Linda was busy filling out enrollment forms when the registrar looked at me with brown, persuasive eyes and said, "Mrs. Schantz, why don't you come back to school?"
I laughed in his face. "Me? Ha! I'm an old woman. I'm fifty-five!"
But he persisted, and before I knew what I had done, I was enrolled for classes in English and crafts. "This is only an experiment," I warned him, but he just smiled.
To my surprise, both Linda and I thrived in evening school. I went back again the next semester, and my grades steadily improved.
It was exciting, going to school again, but it was no game. Sitting in a class full of kids was awkward, but most of them were respectful and encouraging. During the day, I still had loads of housework to do and grandchildren to care for. Sometimes, I stayed up until two in the morning, adding columns of numbers for bookkeeping class. When the numbers didn't seem to work out, my eyes would cloud with tears and I would berate myself. Why am I so dumb?
But when I was down, Linda encouraged me. "Mom, you can't quit now!" And when she was down, I encouraged her. Together we would see this through.
At last, graduation was near, and the registrar called me into his office. I entered, trembling, afraid I had done something wrong.
He smiled and motioned for me to have a seat. "Mrs. Schantz," he began, You have done very well in school."
I blushed with relief.
"As a matter of fact," he went on, "your classmates have voted unanimously for you to be class orator."
I was speechless.
He smiled again and handed me a piece of paper. "And here is a little reward for all your hard work."
I looked at the paper. It was a college scholarship for $3,000. "Thank you" was all I could think to say, and I said it over and over.
The night of graduation, I was terrified. Two hundred people were sitting out there, and public speaking was a brand-new experience for me. My mouth wrinkled as if I had been eating persimmons.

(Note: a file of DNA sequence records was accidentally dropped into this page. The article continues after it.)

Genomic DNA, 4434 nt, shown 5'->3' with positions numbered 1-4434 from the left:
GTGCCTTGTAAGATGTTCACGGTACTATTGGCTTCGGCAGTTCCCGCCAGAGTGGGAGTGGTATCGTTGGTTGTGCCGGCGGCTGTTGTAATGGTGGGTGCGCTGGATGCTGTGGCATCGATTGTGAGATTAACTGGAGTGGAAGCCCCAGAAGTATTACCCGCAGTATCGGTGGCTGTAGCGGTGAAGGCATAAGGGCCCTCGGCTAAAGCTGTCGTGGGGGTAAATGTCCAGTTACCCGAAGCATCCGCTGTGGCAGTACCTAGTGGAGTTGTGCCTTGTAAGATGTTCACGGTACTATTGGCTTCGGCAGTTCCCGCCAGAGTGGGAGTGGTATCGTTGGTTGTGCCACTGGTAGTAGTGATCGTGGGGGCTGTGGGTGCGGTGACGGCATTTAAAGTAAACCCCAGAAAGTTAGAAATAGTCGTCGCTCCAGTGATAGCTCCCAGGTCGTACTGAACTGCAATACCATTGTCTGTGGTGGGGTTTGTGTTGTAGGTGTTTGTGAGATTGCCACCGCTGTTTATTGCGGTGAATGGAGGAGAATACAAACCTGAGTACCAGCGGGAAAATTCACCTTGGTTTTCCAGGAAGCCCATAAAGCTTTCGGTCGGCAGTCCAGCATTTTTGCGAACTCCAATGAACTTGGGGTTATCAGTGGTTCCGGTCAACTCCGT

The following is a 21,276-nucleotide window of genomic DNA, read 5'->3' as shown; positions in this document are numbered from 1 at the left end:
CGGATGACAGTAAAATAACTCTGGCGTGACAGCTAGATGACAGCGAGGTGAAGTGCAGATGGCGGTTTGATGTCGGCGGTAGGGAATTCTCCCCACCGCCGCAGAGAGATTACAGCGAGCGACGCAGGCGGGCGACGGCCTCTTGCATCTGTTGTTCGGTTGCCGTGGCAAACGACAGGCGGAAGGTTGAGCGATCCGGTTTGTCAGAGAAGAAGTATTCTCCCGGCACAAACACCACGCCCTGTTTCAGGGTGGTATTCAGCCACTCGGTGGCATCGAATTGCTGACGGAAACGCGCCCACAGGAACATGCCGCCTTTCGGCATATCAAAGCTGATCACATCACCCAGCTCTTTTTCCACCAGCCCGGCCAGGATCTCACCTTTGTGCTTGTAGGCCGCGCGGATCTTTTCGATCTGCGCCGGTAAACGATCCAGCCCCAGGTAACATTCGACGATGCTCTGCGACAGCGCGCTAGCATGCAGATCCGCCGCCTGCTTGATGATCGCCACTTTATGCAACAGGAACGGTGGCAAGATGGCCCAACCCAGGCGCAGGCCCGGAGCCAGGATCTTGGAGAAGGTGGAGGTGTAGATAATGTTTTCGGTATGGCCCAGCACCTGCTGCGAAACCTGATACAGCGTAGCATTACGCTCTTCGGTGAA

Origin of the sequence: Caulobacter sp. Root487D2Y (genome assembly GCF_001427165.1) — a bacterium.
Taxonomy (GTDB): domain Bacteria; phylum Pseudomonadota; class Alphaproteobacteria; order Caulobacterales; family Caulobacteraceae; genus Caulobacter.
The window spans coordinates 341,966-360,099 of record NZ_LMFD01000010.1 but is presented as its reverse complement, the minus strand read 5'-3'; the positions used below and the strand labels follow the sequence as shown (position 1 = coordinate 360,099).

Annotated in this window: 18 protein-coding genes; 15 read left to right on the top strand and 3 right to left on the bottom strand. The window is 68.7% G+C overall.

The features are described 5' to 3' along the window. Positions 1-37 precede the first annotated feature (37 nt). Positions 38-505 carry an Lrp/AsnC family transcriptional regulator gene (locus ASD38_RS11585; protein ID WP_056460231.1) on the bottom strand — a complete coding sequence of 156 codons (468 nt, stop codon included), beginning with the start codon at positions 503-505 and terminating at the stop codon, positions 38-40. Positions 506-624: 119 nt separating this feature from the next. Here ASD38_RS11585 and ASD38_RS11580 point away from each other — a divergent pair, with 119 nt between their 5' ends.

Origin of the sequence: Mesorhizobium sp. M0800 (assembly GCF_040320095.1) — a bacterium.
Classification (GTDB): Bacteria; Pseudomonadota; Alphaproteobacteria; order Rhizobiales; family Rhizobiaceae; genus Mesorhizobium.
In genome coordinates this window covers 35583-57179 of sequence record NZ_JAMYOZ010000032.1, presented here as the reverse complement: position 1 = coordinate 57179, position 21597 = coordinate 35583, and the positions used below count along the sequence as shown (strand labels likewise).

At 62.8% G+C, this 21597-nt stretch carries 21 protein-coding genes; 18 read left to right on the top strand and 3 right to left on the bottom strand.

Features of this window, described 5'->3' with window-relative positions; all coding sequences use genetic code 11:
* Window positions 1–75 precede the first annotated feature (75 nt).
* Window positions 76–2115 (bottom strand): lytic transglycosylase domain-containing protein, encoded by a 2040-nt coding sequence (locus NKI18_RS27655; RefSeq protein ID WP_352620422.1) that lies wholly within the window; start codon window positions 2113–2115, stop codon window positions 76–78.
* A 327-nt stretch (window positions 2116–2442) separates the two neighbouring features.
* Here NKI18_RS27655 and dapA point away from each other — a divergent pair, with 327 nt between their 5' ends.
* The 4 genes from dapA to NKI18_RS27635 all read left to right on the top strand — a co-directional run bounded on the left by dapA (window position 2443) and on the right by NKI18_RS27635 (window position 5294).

My heart skipped beats, and I wanted to flee, but I couldn't! After all, my own children were sitting in that audience. I couldn't be a coward in front of them.
Then, when I heard the first strains of "Pomp and Circumstance," my fears dissolved in a flood of delight. I am graduating! And so is Linda!
Somehow I got through the speech. I was startled by the applause, the first I ever remember receiving in my life.
Afterwards, roses arrived from my brothers and sisters throughout the Midwest. My husband gave me silk roses, "so they will not fade."
The local media showed up with cameras and recorders and lots of questions. There were tears and hugs and congratulations. I was proud of Linda, and a little afraid that I might have unintentionally stolen some of the attention that she deserved for her victory, but she seemed as proud as anyone of our dual success.
The class of '81 is history now, and I've gone on for some college education.
But sometimes, I sit down and put on the tape of my graduation speech. I hear myself say to the audience, "Don't ever underestimate your dreams in life. Anything can happen if you believe. Not a childish, magical belief. It means hard work, but never doubt that you can do it, with God's help."
And then, I remember the recurring dream-Hurry, Gin, you'll be late for school-and my eyes cloud over when I think of my mother.
Yes, Mom, I was late for school, but it was all the sweeter for waiting. I only wish you and Dad could have been there to see your daughter and granddaughter in all their pomp and circumstance.